Net Neutrality: The other point of view

Federal Communications Commission (FCC), an independent regulatory body of the US govt, recently decided to declassify Internet Service Providers (ISPs) under Title II of the Communications Act, 1934, which effectively meant withdrawal of its own Open Internet Order of 2015. The order enforced Net Neutrality preventing Internet Service Providers from Blocking, Throttling and Paid Prioritisation of movement of Internet data over their network.

Ajit Pai, Chairman of the FCC, while announcing the FCC vote in Dec’17, (which incidentally was a split 3-2 vote), justified roll back of the Title II classification by stating that, Title II Classification and Open Internet Order of 2015 were the heavy hand of the government, which attempted to address a problem that did not exist. He further stated that in pre 2015 era there was no evidence that ISPs were engaged in unfair practices causing inconvenience to both content providers and consumers. And also that the new regime required ISPs to be more transparent and that US FTC is now empowered to protect consumers and as well as competition.  Ajit Pai claimed that the Open Internet Order compliance slowed down investments of telecom companies / ISPs in high speed networks, which meant no new innovation (loss to consumers) & fewer jobs and made business tougher for smaller companies which do not have the resources.

2015 and 2017 FCC rulings, both prior and after, triggered a huge debate about Net Neutrality. Pro Neutrality commentators argued that Internet should remain neutral to the content and ISPs should treat the data on their networks equally irrespective of whether they carried emails, blog uploads, video or audio streams, online shopping transactions, content from news sites or social media sited and where they originated from. For example, hypothetically if an ISP or telecom service providers has its own video streaming service competing against Netflix, then it could either block or throttle Netflix or allow Netflix data provided Netflix paid some fees for Netflix. They also suggested that absence of Net Neutrality would be detrimental to innovation particularly by start-ups who may not be able to pay fees to ISPs and there by not reach their intended audience and consumers.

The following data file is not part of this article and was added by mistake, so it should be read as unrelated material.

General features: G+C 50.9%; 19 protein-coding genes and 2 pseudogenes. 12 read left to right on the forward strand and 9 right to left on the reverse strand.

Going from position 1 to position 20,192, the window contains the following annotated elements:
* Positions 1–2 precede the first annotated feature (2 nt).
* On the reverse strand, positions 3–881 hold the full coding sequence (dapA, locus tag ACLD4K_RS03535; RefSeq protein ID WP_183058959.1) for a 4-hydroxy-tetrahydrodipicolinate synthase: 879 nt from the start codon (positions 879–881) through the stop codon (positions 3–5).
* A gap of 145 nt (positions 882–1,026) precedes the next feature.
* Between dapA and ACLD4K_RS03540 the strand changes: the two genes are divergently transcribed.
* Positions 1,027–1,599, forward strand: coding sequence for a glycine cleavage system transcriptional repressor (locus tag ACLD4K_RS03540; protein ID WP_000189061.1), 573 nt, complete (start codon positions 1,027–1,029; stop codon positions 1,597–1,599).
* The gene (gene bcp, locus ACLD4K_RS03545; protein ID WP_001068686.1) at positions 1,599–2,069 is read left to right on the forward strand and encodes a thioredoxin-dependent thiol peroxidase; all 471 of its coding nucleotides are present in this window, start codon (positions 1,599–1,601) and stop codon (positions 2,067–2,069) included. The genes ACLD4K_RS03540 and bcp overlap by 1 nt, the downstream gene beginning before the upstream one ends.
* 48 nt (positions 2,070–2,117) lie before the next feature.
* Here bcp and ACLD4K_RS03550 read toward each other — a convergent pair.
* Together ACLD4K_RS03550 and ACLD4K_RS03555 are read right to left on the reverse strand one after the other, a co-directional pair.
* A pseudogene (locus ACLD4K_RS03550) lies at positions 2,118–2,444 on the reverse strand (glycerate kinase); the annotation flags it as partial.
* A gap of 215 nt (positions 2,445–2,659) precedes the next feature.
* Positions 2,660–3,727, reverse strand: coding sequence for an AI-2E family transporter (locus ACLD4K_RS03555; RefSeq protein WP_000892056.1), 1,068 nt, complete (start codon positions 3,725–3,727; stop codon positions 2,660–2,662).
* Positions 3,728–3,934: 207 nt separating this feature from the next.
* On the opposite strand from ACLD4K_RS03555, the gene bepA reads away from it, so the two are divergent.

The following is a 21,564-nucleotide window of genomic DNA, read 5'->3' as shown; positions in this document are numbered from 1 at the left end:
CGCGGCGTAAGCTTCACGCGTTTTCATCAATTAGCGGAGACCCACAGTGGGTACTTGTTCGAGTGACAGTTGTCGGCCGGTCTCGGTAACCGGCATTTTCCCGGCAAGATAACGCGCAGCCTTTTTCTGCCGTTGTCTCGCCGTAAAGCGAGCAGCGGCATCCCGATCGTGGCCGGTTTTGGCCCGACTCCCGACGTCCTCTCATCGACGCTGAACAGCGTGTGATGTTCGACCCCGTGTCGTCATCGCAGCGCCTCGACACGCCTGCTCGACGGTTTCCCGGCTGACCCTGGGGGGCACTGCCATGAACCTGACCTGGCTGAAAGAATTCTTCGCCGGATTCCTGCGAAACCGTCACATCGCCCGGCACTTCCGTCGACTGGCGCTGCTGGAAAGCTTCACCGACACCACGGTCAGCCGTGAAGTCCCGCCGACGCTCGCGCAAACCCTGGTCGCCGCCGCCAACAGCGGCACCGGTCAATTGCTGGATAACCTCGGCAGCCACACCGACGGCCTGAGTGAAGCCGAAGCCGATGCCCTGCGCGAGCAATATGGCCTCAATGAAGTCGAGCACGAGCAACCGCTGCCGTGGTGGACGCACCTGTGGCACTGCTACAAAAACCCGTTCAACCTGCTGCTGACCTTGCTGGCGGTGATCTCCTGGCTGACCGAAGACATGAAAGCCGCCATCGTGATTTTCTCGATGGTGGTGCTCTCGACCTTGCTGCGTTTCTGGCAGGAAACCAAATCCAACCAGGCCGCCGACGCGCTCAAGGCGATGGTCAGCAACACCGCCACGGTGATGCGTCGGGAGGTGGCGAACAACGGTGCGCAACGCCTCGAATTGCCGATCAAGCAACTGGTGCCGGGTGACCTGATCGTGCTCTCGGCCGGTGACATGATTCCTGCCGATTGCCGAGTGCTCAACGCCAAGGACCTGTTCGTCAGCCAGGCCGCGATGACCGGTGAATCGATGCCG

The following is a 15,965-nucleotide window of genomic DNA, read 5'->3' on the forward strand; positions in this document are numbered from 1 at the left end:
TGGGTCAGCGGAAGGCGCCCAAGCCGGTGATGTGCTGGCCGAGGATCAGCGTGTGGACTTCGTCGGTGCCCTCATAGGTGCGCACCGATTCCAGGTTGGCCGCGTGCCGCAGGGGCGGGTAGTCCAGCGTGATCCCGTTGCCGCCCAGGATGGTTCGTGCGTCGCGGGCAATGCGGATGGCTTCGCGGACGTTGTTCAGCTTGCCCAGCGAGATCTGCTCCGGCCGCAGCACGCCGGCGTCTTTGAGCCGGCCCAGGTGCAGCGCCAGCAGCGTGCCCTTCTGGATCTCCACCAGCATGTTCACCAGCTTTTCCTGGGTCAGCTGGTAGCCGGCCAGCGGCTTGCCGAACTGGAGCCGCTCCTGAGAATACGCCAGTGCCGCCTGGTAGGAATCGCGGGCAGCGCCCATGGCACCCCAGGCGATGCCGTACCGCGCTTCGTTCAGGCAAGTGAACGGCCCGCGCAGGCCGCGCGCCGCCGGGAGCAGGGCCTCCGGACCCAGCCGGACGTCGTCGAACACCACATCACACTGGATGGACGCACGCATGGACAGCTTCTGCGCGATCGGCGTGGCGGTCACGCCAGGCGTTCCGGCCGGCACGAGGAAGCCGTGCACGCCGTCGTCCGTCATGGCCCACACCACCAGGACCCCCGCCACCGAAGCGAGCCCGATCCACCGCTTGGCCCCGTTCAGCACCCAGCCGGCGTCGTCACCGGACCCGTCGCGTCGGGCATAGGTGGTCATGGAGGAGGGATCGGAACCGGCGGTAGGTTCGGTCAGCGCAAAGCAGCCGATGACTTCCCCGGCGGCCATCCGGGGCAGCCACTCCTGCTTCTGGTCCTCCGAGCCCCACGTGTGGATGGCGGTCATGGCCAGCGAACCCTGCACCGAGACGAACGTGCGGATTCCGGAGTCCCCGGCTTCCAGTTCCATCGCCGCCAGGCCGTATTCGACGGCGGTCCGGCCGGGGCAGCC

But how does really the real world operate? Why is Net Neutrality not so obvious to all? For following reasons:

  • Does the consumer really have a choice over the content?

    The gatekeepers of the content whether they are social media sites, or search engines push content on to the consumers based on their own proprietory alogrithms, which lack transparency to both the consumers and the original primary content owners / creators. In addition, they charge fees to prioritise the content to the consumers putting at a disadvantage to those who cannot afford to pay such fees, which are legitimised as the innovative business models.

  • All bits are not created equal

    Nicholas Negroponte, though leader and founder of MIT’s Medial Lab has very famously argued that all bits are not created equal and data carrying health information, an ebook and online movie needs to be treated differently.   Listen to him arguing his case:

 

  • Market forces and regulatory bodies shall ensure fairness

    If an ISP really operates in an unfair manner and blocks the content, then free market is likely to ensure that other ISPs may come up with a business offering that could be attractive to consumers, unless of course the ISPs have monopoly or form a cartel, in which case regulatory bodies can intervene and ensure fairness.

It would be interesting to watch what business models evolve in US under the new FCC regime and whether apprehensions expressed by pro net neutrality commentators indeed come true or Internet just continues to deliver innovation!

 


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